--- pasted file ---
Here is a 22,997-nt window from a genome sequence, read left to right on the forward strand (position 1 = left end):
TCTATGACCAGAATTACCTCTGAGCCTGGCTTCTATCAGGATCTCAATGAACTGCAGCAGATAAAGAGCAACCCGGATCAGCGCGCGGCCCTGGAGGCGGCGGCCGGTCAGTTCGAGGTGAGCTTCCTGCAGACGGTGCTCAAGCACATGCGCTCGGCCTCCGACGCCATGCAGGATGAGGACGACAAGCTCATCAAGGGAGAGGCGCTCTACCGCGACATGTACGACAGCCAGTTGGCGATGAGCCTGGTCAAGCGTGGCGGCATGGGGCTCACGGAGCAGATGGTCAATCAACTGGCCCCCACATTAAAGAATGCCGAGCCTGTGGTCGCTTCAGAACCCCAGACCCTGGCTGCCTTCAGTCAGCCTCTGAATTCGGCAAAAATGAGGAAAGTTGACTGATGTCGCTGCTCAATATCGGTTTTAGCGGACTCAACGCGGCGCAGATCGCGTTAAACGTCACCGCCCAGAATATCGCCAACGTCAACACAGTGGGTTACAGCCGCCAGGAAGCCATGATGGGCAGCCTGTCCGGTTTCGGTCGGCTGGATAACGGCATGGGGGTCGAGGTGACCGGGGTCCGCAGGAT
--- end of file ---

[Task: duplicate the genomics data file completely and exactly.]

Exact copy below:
Here is a 22,997-nt window from a genome sequence, read left to right on the forward strand (position 1 = left end):
TCTATGACCAGAATTACCTCTGAGCCTGGCTTCTATCAGGATCTCAATGAACTGCAGCAGATAAAGAGCAACCCGGATCAGCGCGCGGCCCTGGAGGCGGCGGCCGGTCAGTTCGAGGTGAGCTTCCTGCAGACGGTGCTCAAGCACATGCGCTCGGCCTCCGACGCCATGCAGGATGAGGACGACAAGCTCATCAAGGGAGAGGCGCTCTACCGCGACATGTACGACAGCCAGTTGGCGATGAGCCTGGTCAAGCGTGGCGGCATGGGGCTCACGGAGCAGATGGTCAATCAACTGGCCCCCACATTAAAGAATGCCGAGCCTGTGGTCGCTTCAGAACCCCAGACCCTGGCTGCCTTCAGTCAGCCTCTGAATTCGGCAAAAATGAGGAAAGTTGACTGATGTCGCTGCTCAATATCGGTTTTAGCGGACTCAACGCGGCGCAGATCGCGTTAAACGTCACCGCCCAGAATATCGCCAACGTCAACACAGTGGGTTACAGCCGCCAGGAAGCCATGATGGGCAGCCTGTCCGGTTTCGGTCGGCTGGATAACGGCATGGGGGTCGAGGTGACCGGGGTCCGCAGGAT